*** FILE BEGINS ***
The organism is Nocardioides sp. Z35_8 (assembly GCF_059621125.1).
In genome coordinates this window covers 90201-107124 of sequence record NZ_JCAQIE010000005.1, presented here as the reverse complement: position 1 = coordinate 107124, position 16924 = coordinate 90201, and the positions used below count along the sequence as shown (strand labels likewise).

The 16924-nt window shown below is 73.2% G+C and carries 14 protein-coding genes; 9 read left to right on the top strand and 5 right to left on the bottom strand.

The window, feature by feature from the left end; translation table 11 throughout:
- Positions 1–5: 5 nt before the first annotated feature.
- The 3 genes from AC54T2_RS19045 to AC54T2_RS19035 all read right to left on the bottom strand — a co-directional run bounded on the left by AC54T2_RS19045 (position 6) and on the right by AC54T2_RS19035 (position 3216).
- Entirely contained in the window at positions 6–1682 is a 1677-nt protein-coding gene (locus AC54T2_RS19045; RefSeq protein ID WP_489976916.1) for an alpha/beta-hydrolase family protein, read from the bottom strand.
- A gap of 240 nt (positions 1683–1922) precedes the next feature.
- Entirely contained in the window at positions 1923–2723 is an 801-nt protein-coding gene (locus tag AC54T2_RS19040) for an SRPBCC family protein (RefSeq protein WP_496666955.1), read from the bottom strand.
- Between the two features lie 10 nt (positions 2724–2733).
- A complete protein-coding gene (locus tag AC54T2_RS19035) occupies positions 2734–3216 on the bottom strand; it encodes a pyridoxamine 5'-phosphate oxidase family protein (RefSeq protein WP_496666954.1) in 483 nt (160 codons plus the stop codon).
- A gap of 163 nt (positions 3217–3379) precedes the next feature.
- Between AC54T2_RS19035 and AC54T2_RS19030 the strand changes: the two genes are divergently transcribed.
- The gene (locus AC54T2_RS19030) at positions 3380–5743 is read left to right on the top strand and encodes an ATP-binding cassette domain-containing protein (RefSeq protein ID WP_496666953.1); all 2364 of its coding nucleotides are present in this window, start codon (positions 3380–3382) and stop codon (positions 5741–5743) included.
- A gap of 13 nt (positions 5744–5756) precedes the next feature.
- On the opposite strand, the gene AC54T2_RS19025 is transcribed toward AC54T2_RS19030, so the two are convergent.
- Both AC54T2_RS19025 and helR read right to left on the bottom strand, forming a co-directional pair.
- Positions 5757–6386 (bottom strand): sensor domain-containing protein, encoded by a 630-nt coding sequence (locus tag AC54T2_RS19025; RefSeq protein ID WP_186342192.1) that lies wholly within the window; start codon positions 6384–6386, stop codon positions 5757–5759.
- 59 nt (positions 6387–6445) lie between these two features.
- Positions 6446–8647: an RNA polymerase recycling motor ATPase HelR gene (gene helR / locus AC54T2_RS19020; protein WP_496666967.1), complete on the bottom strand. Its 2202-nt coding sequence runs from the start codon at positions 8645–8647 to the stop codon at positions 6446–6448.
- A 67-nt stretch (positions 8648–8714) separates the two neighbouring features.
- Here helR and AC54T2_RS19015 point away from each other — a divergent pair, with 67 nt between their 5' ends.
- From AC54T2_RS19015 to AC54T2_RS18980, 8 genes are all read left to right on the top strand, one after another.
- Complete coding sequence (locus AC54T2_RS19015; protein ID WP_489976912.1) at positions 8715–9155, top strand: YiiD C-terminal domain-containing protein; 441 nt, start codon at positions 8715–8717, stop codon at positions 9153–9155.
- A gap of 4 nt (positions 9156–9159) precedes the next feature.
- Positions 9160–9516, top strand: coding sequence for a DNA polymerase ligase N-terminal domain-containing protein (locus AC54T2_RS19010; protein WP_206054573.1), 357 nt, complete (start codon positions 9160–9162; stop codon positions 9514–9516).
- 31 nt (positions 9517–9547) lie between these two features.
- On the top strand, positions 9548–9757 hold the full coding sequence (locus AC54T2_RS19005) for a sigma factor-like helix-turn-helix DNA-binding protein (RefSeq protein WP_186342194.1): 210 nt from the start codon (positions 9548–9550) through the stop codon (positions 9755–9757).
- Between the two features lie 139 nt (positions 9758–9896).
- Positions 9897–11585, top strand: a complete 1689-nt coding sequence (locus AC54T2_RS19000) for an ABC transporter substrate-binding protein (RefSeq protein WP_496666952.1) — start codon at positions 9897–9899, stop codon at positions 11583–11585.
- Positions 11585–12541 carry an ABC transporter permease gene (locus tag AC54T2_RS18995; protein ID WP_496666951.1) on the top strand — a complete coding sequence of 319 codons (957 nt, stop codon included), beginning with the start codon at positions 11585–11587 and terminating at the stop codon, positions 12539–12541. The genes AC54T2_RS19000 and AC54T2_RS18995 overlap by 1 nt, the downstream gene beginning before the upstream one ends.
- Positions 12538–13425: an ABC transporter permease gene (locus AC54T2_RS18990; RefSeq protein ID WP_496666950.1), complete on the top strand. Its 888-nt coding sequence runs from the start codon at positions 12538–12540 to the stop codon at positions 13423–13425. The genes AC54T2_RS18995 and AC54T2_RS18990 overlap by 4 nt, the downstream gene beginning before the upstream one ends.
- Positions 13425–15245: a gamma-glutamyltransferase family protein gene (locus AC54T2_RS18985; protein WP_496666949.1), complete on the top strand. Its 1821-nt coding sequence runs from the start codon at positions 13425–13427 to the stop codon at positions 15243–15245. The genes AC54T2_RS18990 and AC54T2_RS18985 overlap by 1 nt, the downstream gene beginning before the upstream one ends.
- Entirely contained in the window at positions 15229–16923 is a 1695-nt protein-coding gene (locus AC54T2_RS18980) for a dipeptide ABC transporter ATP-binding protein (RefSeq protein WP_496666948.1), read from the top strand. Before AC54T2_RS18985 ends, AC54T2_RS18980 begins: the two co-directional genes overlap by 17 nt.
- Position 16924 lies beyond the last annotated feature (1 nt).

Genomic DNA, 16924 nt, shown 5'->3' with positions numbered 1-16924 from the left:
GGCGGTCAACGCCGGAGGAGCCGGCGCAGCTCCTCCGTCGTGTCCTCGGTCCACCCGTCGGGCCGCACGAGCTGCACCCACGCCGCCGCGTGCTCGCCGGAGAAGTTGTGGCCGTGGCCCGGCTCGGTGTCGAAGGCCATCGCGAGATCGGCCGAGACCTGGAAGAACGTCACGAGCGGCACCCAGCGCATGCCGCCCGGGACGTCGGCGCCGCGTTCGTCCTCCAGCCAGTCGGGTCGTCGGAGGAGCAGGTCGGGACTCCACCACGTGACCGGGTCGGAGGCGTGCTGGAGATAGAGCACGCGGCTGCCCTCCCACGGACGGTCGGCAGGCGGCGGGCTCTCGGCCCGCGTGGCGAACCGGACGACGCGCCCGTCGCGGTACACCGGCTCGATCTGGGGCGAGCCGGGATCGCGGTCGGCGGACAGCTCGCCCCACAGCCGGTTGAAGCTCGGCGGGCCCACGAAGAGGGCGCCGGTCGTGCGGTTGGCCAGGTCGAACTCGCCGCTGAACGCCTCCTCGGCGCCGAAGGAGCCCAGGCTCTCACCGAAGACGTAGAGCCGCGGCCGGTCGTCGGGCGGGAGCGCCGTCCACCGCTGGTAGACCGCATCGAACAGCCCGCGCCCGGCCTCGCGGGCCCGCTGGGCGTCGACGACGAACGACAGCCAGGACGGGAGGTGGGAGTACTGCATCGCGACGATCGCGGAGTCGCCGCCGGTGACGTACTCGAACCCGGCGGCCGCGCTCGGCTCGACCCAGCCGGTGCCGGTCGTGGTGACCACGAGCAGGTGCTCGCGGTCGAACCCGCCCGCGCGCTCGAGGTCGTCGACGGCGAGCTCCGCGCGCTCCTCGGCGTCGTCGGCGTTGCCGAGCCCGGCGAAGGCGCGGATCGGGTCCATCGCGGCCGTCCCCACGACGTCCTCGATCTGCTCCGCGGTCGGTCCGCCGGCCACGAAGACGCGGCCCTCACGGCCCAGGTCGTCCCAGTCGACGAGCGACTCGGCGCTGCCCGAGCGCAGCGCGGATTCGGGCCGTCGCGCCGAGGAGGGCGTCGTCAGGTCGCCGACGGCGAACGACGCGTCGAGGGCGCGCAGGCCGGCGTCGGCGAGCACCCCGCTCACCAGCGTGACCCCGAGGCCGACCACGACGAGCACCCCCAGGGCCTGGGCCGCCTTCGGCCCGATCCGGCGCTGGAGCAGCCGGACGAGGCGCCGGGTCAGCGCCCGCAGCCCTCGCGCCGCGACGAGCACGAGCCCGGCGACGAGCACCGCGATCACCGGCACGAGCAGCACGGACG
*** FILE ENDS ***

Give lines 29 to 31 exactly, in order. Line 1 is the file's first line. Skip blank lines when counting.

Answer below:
- Between the two features lie 139 nt (positions 9758–9896).
- Positions 9897–11585, top strand: a complete 1689-nt coding sequence (locus AC54T2_RS19000) for an ABC transporter substrate-binding protein (RefSeq protein WP_496666952.1) — start codon at positions 9897–9899, stop codon at positions 11583–11585.
- Positions 11585–12541 carry an ABC transporter permease gene (locus tag AC54T2_RS18995; protein ID WP_496666951.1) on the top strand — a complete coding sequence of 319 codons (957 nt, stop codon included), beginning with the start codon at positions 11585–11587 and terminating at the stop codon, positions 12539–12541. The genes AC54T2_RS19000 and AC54T2_RS18995 overlap by 1 nt, the downstream gene beginning before the upstream one ends.